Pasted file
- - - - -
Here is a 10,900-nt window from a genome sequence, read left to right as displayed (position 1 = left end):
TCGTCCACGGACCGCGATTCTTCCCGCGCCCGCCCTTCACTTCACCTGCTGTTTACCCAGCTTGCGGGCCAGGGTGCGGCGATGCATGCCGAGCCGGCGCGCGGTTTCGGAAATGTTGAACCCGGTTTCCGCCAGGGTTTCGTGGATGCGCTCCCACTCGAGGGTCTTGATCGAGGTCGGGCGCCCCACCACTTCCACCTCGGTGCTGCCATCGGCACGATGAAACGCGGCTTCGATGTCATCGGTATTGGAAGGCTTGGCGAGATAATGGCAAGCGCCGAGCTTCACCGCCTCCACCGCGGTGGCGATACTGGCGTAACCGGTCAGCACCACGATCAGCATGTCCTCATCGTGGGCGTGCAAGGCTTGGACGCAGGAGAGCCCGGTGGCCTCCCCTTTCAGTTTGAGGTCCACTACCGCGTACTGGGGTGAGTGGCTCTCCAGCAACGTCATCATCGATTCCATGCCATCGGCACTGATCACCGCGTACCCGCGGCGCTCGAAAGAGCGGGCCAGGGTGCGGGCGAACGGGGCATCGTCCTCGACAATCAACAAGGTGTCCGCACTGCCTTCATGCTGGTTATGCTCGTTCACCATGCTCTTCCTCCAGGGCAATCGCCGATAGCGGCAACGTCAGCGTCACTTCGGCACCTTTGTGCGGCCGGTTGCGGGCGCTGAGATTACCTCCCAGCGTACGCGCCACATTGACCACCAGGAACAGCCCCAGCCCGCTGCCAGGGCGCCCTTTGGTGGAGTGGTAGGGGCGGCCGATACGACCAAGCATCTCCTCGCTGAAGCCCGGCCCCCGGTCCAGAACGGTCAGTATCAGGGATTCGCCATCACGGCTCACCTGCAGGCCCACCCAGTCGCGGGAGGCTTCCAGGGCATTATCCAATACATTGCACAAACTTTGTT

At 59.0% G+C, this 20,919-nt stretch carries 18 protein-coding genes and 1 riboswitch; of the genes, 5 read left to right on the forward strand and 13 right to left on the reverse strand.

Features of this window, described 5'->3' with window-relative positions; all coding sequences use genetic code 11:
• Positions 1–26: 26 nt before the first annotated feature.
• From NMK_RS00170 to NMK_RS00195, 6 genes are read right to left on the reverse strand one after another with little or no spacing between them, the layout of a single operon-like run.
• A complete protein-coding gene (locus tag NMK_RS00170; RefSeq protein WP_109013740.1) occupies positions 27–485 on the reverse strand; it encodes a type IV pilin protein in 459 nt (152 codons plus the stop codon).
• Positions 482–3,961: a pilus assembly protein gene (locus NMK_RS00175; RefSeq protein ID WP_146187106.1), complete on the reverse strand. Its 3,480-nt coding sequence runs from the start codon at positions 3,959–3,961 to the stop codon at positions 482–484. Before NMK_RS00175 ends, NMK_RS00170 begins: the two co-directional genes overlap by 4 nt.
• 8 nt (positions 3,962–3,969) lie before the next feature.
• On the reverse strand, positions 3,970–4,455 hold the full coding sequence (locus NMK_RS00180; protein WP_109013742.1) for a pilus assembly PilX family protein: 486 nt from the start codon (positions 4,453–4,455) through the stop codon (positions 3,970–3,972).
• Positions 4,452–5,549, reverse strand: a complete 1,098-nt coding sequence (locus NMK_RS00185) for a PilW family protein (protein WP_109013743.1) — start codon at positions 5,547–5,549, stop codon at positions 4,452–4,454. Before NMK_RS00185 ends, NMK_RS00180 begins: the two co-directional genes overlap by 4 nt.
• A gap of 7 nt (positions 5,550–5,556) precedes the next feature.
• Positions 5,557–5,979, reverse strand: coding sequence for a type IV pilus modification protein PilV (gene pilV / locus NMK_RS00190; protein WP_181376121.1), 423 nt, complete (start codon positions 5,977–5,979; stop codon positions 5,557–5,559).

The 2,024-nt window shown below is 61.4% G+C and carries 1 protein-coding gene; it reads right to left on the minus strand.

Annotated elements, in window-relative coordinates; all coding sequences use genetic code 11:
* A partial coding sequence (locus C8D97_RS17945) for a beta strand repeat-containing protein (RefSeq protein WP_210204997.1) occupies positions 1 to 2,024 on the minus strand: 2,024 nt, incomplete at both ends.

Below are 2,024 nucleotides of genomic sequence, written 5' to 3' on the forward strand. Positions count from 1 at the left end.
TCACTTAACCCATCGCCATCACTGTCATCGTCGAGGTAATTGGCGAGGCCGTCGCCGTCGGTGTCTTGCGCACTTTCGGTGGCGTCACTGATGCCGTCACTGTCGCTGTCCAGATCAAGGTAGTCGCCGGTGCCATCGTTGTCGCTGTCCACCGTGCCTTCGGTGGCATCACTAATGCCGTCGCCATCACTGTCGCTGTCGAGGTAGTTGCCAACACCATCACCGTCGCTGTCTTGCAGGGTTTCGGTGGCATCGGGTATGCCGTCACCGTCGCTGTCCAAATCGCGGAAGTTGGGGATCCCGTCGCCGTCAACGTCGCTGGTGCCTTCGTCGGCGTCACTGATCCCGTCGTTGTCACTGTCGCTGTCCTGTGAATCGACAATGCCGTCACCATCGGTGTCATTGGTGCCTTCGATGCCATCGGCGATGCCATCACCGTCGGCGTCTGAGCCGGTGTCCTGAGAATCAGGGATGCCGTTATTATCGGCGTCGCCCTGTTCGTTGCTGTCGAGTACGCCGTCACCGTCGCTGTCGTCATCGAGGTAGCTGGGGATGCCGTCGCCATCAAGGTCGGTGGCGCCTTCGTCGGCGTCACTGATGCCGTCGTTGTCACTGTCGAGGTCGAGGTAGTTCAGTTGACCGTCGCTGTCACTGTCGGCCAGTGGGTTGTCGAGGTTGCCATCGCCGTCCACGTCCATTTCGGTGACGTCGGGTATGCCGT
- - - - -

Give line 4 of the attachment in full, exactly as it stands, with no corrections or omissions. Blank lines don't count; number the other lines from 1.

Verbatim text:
Features of this window, described 5'->3' with window-relative positions; all coding sequences use genetic code 11: